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Short-term Pain, Long-term Gain

Angus McDowall:

Saudi Arabia’s crackdown on foreign workers has thrown millions of lives into turmoil and caused rioting in big cities, but the economy should benefit in the long run as Saudi nationals fill the gaps and cut their dependence on the state.

Nearly a million foreigners have left Saudi Arabia since March, when authorities stopped turning a blind eye to visa irregularities they had tolerated for decades, and tens of thousands more have been detained in raids on offices and marketplaces that began this month.

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‘Uniquely Captive Audience’

Matt Smith reports for Reuters:

The restrictions on Saudi society, where morality police patrol public spaces to enforce approved modes of behavior, has created a uniquely captive audience for web-based news and entertainment, media experts say.

With a population of 28.3 million, Saudi Arabia is now the biggest user of YouTube per capita in the world, and according to analysts Semiocast was the eighth most active country on Twitter as of April, accounting for 2.33 percent of all tweets.

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Will the Crackdown Work?

The Economist on Saudi crackdown on undocumented foreign workers:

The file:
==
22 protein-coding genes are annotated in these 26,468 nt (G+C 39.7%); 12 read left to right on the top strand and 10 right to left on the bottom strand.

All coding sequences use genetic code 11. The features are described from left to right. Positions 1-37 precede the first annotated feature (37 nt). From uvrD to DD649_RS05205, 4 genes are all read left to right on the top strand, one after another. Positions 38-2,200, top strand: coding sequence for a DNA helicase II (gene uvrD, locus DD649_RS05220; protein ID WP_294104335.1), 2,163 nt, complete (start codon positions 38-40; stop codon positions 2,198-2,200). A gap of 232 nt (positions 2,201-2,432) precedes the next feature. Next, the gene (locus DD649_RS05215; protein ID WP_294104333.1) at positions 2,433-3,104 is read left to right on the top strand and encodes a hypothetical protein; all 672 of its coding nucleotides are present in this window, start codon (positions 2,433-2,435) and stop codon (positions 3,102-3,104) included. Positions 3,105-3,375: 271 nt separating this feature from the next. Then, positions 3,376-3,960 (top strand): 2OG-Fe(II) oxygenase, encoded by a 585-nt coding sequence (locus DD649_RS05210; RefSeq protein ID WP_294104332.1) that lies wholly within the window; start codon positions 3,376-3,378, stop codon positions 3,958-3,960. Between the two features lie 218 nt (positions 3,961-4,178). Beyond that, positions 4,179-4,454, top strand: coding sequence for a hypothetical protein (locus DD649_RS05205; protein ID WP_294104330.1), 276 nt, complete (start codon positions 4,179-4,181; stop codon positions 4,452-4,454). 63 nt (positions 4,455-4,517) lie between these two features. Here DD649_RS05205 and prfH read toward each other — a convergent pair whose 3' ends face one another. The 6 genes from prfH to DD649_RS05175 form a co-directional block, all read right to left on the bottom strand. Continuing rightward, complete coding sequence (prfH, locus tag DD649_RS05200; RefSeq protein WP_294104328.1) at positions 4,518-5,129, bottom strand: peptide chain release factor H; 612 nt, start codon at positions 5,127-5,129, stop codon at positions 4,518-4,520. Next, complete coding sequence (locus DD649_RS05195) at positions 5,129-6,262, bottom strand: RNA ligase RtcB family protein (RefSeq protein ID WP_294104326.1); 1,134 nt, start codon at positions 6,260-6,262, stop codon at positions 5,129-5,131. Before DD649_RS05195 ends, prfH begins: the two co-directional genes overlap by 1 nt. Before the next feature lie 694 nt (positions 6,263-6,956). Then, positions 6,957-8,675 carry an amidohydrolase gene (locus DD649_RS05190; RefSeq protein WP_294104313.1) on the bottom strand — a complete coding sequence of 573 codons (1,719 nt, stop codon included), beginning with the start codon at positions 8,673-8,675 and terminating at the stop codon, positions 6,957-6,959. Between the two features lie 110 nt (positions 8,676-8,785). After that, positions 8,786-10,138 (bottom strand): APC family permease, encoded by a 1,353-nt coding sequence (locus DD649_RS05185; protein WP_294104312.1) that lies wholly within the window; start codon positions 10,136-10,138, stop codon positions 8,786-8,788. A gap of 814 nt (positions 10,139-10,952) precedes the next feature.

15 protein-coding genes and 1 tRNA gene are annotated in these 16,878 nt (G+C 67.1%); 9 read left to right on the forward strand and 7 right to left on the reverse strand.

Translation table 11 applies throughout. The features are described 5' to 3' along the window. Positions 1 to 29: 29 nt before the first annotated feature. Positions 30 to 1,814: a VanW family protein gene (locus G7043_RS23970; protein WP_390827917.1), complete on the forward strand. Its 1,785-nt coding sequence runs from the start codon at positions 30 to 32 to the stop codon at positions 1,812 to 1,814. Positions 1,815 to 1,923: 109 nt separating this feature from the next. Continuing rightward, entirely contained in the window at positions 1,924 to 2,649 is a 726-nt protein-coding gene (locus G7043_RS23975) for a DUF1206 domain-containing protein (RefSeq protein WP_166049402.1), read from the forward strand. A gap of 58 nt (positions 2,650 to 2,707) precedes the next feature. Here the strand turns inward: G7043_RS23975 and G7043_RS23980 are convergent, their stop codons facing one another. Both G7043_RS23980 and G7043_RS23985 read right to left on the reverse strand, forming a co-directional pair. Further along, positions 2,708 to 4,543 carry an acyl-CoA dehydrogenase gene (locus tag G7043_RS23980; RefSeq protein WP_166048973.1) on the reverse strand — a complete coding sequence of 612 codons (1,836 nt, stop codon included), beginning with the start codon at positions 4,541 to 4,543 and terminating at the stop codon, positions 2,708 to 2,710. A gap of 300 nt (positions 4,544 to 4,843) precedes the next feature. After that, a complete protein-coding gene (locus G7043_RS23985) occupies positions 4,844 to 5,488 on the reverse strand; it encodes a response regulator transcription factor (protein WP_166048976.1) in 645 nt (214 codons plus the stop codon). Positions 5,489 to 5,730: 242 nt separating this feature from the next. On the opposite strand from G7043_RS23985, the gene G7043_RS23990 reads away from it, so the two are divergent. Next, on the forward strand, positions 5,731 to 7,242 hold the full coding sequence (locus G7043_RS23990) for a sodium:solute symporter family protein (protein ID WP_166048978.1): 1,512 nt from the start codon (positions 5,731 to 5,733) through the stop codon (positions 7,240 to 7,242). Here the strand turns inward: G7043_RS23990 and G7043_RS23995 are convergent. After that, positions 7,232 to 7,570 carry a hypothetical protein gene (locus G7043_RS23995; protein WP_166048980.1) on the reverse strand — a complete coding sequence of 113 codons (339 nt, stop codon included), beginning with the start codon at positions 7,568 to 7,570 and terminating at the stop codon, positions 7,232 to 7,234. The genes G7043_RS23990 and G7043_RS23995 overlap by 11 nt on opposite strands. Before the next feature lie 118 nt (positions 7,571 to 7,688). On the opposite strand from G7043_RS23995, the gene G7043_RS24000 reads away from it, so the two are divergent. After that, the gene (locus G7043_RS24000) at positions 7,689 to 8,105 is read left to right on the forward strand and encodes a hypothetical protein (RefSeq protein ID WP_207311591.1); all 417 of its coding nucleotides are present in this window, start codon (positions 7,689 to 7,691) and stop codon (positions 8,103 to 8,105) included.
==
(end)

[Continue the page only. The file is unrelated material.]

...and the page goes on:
All this is meant to lower the kingdom’s unemployment rate, officially 13 percent but believed to be twice as high among the young. Although trimming the foreign workforce will theoretically free up jobs for locals, few Saudis seem likely to seek them, least of all those of the menial kind, which the kingdom’s 19m citizens tend to shun. Still, some economists expect longer-term benefits, as an overall rise in labour costs makes Saudis more attracted to lower-prestige and starting-level jobs, where wages have long been kept down by the abundance of foreign labour.

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Saudi Bargain of Governance

Andrew Hammond:

The forlorn hope that the Saudi ruling family would budge on this issue reveals some misunderstandings – which can be attributed to wishful thinking – about the way the system works. Governance in the country is first and foremost a bargain between the al-Saud family and the religious scholars, or ulama. There are other bargains, such as that with the Hejazi commercial elite, which was replaced by a Najdi elite after the oil boom of the 1970s; but the key alliance for ensuring the social and political peace that al-Saud needs to maintain its rule is that with the ulama.